Detroit public schools change policies after 16,000 suspensions given this school year
Detroit Public Schools Community District plans major policy changes
DETROIT – There were 16,000 suspensions handed out to Detroit public school students throughout the course of the school year, and now the Detroit Public Schools Community District is planning major changes.
A new code of conduct, which would replace the current code that is 49 pages long, is being considered. It will lay out the framework for how students are supposed to behave and how discipline is given out.
On graduation day for Westside Academy High School, Deon Brown said he can't even count the number of times he was suspended as a middle school student.
"I'm very proud of myself," he said. "I came a long way."
Brown said students should get help from the school when something happens.
"They should change that around and get help first and see what's going on," Brown said. "See why they got suspended."
Had it not been for Westside, recently renamed West Side Academy of Information Technology and Cyber Security, which is also an alternative school for students in trouble academically and with behavior problems, Brown said he would have been lost.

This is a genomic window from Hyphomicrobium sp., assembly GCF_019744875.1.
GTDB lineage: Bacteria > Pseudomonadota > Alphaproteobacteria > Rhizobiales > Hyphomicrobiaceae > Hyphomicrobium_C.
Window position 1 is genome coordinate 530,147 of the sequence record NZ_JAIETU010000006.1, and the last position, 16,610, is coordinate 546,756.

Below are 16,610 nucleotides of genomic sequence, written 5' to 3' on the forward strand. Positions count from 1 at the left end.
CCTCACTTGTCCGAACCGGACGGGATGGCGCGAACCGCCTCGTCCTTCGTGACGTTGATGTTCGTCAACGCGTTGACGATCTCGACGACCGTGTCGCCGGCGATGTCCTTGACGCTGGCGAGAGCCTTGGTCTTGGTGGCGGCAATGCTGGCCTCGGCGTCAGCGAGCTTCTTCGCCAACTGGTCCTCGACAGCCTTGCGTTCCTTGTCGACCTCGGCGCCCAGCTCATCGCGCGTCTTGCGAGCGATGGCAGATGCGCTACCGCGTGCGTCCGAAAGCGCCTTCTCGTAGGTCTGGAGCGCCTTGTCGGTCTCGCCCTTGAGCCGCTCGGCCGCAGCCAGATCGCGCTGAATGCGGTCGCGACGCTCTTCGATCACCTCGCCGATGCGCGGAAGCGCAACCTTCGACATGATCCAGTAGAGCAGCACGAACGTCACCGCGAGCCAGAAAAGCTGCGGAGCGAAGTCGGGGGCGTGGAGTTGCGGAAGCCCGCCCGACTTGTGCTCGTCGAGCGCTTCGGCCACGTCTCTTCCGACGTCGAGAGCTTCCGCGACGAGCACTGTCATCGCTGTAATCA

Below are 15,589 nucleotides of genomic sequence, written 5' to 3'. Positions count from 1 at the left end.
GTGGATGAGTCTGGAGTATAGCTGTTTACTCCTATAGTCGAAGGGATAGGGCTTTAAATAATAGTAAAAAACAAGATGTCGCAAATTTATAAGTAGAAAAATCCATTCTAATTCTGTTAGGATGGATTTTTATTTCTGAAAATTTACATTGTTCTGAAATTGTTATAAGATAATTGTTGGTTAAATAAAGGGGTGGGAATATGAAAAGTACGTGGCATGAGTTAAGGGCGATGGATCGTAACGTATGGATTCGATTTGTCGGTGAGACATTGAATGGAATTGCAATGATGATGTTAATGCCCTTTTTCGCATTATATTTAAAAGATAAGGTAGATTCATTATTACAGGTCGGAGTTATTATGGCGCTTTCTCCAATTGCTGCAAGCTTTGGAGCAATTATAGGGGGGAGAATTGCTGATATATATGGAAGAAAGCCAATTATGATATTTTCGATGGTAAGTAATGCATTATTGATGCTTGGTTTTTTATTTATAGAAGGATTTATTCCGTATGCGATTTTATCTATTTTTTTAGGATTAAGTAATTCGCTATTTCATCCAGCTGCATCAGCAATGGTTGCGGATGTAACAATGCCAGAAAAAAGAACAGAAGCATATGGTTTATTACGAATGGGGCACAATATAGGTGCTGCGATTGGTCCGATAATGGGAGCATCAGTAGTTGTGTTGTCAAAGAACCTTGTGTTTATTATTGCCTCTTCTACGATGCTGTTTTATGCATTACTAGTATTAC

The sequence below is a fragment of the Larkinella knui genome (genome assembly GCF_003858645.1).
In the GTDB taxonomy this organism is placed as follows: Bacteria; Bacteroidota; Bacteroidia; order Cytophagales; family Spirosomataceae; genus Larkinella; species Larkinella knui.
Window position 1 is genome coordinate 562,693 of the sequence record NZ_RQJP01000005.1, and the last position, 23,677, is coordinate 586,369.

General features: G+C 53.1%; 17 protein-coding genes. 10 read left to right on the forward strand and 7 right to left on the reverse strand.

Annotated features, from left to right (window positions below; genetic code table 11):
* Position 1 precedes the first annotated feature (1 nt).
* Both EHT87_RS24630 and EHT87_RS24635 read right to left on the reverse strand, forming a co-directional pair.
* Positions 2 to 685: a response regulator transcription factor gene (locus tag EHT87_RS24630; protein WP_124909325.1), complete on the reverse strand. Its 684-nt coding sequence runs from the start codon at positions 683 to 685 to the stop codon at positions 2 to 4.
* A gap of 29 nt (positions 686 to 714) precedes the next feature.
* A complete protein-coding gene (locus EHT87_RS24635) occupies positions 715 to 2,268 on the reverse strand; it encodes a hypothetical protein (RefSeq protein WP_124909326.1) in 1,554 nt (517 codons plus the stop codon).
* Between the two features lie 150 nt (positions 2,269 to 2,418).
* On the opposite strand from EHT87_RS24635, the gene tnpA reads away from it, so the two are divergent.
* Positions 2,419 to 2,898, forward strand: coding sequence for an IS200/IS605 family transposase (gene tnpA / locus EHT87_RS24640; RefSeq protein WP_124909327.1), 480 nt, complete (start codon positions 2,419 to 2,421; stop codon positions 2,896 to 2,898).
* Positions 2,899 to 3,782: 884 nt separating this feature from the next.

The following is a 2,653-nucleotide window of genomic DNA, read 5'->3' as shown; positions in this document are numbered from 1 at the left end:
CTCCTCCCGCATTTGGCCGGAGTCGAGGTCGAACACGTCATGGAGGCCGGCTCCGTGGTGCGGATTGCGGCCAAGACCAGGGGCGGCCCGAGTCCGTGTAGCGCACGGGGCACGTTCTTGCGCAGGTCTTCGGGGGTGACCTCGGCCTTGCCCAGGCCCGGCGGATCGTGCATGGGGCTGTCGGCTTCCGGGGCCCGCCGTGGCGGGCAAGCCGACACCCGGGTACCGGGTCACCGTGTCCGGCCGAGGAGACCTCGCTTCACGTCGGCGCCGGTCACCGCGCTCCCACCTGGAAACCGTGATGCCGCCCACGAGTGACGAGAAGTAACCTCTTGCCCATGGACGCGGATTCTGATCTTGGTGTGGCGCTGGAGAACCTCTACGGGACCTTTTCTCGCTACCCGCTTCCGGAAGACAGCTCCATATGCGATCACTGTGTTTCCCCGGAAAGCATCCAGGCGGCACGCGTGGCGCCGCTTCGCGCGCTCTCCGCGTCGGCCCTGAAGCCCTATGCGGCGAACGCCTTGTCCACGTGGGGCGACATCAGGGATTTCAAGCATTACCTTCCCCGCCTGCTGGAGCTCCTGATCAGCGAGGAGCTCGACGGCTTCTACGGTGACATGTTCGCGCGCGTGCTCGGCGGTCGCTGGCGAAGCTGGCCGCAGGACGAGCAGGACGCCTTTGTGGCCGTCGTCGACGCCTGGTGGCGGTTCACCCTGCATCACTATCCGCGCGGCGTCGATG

"I wasn't paying attention," Brown said. "Focusing on females and getting into a lot of fights."
The number of incidents of suspensions in the school system are high, and many of those include repeat offenders.
"The thing that troubled me the most was just the sheer number of students that we have that are just not in class full time," DPSCD Board of Education member Sonya Mays said. "It is really, really difficult to make the argument that you can learn what you need to learn and be a successful graduate of this district if your body is not in the seat, it's not in the classroom."
"The data speaks for itself," DPSCD Superintendent Nikolai P. Vitti said. "We're suspending too many children."
The focus moving forward this fall will be keeping students in school, even if they have to be educated in another space.
"The major initiative is to build an in-school suspension program at every school," Vitti said. "This allows students, when they make mistakes, because students are going to make mistakes, that they learn from those mistakes without being excluded from the learning environment."
Hence the change in the student code of conduct.
"Even on some initial fighting incidents, we believe that an in-school suspension is more effective than an out-of-school suspension," Vitti said.
Brown said he wasn't a bad child, but someone who was in a bad place, doing bad things.
"I finished, and I did the good thing," Brown said. "I did what was right for me."
The new code of conduct is being voted on Tuesday by the full board. It isn't about a lack of accountability, but the ability to educate students while they're being held accountable.
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